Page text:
The crystal structure of BaTiO3 thin films grown by pulsed laser deposition on MgO substrates was found to be strongly influenced by the oxygen pressure used during growth. Low pressures produced epitaxial films with highly strained out-of-plane lattice parameter c compared to in-plane parameter a, while increasing oxygen pressure resulted in the ratio c/a < 1 with a concomitant increase in polycrystallinity. The dielectric properties varied with changing crystal structure reaching a maximum permittivity value in films near the minimum point of tetragonal distortion and exhibiting relaxor-like behavior in c/a < 1 films close to this point. Hysteresis observed in dielectric tuning loops pointed to the presence of the ferroelectric phase in all films at room temperature. As a result of high electric field poling treatment at 300 °C, the tunability generally increased and initially symmetric tuning curves became asymmetric. The tuning curve in c/a < 1 samples became nearly linear, supporting the premise of polarization reorientation with changing deposition condition. Phase transitions to the paraelectric phase were highly suppressed and shifted upwards in temperature from the bulk transition temperature of 130 to ∼250 °C in strongly c-oriented films. Moderate shifts in oxygen working pressure were demonstrated to produce films with very different properties thereby offering convenient means for strain engineering and control of preferred crystal orientation and polarization direction of highly oriented BTO films.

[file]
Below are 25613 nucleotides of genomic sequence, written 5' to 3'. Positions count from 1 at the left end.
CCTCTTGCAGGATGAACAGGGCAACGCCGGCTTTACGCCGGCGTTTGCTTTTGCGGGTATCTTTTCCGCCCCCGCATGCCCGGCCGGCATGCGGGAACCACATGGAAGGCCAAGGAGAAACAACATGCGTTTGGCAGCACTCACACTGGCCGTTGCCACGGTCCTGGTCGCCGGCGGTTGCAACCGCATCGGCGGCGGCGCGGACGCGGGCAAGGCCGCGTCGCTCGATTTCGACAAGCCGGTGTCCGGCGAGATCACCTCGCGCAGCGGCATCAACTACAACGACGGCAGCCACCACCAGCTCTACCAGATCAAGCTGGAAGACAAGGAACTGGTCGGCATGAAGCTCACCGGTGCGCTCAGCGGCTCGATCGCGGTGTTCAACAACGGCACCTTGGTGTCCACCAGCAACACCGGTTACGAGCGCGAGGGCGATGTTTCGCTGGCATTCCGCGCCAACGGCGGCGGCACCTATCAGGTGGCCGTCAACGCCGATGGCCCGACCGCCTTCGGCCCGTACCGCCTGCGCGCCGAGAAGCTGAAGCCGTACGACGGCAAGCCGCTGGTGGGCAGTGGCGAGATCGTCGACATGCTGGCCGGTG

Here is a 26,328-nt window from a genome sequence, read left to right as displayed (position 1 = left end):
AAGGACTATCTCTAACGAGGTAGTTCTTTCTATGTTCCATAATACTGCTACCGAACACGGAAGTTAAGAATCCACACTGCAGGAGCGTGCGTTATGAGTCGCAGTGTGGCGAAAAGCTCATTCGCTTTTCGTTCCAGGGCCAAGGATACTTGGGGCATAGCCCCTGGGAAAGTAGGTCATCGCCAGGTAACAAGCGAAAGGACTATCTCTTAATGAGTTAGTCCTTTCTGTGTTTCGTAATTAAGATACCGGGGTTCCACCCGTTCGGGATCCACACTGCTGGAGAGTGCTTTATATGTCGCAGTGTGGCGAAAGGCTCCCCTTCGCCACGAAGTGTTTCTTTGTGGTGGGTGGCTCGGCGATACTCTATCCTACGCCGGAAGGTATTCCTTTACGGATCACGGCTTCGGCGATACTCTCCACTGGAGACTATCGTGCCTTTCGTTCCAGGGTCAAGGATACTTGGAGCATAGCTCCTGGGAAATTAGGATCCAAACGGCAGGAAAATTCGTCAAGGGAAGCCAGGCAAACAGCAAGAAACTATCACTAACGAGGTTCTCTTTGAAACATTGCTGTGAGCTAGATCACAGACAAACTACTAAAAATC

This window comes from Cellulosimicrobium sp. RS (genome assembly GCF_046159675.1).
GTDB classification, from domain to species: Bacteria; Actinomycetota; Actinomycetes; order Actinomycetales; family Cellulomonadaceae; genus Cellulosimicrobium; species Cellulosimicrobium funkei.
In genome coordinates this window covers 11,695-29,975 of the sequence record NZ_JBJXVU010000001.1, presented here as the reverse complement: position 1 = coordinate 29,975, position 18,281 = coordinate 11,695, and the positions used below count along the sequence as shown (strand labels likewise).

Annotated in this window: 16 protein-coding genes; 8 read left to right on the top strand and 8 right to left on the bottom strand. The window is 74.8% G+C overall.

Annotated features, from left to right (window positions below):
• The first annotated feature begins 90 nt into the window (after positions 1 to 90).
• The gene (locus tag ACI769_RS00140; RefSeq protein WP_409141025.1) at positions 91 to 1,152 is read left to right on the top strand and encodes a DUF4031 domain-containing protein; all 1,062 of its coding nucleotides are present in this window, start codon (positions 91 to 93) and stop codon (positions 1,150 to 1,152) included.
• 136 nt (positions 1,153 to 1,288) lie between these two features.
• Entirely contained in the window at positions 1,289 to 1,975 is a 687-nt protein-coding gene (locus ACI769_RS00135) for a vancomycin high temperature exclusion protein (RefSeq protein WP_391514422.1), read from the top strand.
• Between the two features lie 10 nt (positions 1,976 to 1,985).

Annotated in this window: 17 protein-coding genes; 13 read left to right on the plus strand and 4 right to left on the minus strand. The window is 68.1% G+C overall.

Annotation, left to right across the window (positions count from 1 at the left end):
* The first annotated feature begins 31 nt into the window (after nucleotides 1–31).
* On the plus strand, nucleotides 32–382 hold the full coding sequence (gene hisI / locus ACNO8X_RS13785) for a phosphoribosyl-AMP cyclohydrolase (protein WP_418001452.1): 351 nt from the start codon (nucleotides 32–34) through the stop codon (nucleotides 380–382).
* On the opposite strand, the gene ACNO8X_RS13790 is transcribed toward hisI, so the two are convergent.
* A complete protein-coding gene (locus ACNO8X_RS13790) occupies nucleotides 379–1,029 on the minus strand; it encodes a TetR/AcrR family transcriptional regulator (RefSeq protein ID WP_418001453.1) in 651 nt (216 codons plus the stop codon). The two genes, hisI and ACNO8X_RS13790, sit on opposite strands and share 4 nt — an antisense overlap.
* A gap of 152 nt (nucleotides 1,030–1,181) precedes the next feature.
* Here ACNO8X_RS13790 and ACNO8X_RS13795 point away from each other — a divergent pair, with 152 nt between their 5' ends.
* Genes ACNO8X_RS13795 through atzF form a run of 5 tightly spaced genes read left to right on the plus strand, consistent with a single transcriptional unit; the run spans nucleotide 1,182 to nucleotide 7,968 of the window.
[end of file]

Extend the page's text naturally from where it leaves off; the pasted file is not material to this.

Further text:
- phase transition
- thin films